Former President Barack Obama and his wife, Michelle, also released a statement about Mr. Weinstein, saying that “any man who demeans and degrades women in such fashion needs to be condemned and held accountable, regardless of wealth or status.” The Obamas’ older daughter, Malia, was an intern at the Weinstein Company this year.
The Weinstein Company’s board said in a statement on Tuesday that it was “shocked and dismayed” by the allegations. “These alleged actions are antithetical to human decency,” the board said. One-third of the company’s all-male board had resigned on Friday.
Also on Tuesday, Georgina Chapman, Mr. Weinstein’s wife, told People magazine that she was leaving him. And the University of Southern California’s School of Cinematic Arts said it had decided to reject his earlier pledge to fund a $5 million endowment for female filmmakers.
Mr. Eisner and Jeffrey Katzenberg, who was then in charge of Disney’s movie divisions, bought Miramax in 1993 for $80 million. At the time, Miramax was becoming a superpower in the art film business by turning offbeat, inexpensive movies into mainstream hits. It was in 1992, for instance, that Miramax released the micro-budgeted thriller “The Crying Game,” which collected $62 million at the box office, or $110 million in today’s dollars.
On Tuesday, Mr. Katzenberg released an email that he sent to Mr. Weinstein on Sunday and that said he was “sickened” by the allegations. “There appear to be two Harvey Weinsteins … one that I have known well, appreciated and admired and another that I have not known at all,” Mr. Katzenberg’s email said.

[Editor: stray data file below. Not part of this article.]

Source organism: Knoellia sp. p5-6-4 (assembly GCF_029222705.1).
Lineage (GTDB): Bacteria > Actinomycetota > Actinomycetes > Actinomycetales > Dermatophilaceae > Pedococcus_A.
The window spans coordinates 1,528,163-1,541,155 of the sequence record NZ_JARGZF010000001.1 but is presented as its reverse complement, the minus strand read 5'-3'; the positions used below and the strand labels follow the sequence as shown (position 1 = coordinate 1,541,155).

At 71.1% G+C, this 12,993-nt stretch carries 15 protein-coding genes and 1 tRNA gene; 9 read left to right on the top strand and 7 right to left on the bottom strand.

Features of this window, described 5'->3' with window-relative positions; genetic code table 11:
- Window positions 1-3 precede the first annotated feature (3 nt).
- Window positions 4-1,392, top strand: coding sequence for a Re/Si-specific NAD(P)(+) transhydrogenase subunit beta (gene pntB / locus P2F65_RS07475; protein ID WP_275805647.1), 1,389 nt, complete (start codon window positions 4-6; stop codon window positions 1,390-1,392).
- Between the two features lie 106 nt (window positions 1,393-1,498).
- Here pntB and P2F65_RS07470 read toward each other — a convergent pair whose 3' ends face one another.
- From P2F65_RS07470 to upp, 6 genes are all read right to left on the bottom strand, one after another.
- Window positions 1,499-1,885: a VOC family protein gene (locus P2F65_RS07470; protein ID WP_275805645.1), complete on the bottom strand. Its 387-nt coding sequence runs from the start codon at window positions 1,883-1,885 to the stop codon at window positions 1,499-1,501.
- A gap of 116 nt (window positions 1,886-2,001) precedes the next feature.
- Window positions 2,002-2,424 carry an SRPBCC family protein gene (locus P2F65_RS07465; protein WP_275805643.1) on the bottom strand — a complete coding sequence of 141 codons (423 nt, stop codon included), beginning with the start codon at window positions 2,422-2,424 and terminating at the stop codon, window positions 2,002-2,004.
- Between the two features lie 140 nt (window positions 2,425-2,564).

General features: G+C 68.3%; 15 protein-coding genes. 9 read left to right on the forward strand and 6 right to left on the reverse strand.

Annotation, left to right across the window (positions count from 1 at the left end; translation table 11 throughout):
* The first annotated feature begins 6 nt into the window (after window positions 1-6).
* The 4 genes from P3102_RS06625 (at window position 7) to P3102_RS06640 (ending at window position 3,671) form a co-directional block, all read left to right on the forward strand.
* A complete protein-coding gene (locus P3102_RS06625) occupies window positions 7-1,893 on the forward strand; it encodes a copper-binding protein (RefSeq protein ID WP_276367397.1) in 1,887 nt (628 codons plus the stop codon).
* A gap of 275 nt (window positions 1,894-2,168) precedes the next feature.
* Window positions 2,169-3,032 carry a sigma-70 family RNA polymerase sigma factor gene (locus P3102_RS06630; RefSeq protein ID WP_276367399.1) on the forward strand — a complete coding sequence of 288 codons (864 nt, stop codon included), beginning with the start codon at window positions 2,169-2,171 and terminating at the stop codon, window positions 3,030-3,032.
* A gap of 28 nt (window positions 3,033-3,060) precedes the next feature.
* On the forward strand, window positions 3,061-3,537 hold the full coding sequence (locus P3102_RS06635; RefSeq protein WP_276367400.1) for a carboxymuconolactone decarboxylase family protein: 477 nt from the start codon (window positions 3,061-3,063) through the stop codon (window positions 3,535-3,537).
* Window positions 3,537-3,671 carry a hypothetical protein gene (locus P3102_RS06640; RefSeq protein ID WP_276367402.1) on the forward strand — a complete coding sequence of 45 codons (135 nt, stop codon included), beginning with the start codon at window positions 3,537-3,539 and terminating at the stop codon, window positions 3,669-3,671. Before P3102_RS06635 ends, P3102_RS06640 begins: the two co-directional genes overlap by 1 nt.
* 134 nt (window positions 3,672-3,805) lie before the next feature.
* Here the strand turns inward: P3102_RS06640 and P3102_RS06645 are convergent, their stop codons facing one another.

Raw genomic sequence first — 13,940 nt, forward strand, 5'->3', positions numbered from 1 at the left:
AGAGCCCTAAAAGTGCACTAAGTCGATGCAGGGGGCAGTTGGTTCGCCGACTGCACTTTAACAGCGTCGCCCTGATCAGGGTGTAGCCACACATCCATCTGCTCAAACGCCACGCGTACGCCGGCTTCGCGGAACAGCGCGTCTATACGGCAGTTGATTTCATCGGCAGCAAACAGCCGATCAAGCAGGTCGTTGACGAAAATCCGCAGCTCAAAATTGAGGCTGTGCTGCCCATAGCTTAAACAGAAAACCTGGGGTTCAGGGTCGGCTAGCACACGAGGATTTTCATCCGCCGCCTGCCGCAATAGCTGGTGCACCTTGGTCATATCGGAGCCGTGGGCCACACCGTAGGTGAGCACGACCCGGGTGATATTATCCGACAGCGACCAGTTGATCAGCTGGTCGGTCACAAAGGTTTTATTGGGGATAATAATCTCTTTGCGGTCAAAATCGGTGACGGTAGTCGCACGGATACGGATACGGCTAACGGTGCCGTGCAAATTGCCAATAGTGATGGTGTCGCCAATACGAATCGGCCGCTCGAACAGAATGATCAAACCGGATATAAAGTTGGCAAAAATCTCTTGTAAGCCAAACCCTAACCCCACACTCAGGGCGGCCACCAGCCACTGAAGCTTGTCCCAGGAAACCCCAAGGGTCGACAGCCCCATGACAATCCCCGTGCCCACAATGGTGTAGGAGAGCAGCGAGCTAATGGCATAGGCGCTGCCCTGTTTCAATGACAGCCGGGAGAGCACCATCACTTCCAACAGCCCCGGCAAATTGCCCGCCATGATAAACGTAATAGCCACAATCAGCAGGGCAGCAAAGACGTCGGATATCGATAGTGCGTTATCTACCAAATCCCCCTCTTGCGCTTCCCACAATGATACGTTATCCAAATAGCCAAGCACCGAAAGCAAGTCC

Robert A. Iger, Disney’s current chief executive, said in a separate statement, “Harvey Weinstein’s reported behavior is abhorrent and unacceptable, and it has no place in our society.” Disney sold Miramax in 2010 for $660 million.
The flurry of comments came five days after a New York Times investigation chronicled a hidden history of sexual harassment allegations against Mr. Weinstein, including settlements paid, often involving former employees, over three decades. On Sunday, the Weinstein Company fired him, citing “new information about misconduct by Harvey Weinstein.”
In response to the allegations, Mr. Weinstein has acknowledged that his behavior “caused a lot of pain.” But a spokeswoman, Sallie Hofmeister, also said he “unequivocally denied” any allegations of nonconsensual sex.
Disney’s purchase of Miramax included provisions that shielded Miramax from corporate interference. The Weinsteins were given the ability to “greenlight” films with budgets of tens of millions of dollars without approval from Disney. Miramax also got to retain its own chief financial officer, head of human relations and general counsel.
According to reports at the time, the brothers demanded the autonomy, arguing that their films — which would include rough-and-rowdy titles like “Pulp Fiction,” released in 1994 — could not be incubated inside a corporate environment.
While with Disney, Miramax released more than 300 movies, which generated $5 billion in North American ticket sales and tallied at least 220 Academy Award nominations and 53 wins, including best picture Oscars for “Shakespeare in Love,” “The English Patient” and “Chicago.”
But Disney also clashed bitterly with the Weinsteins, who took advantage of their autonomy to start an expensive magazine, Talk, without approval and to move forward with the political documentary “Fahrenheit 9/11” despite being told that Disney would not distribute it. At the time, executives at Disney said Miramax had hidden its financing of that film by not including it on monthly reports about films in development; Miramax officials countered that they were aboveboard.
An earlier version of this article misspelled the surname of a spokeswoman for Harvey Weinstein. She is Sallie Hofmeister, not Hoffmeister.
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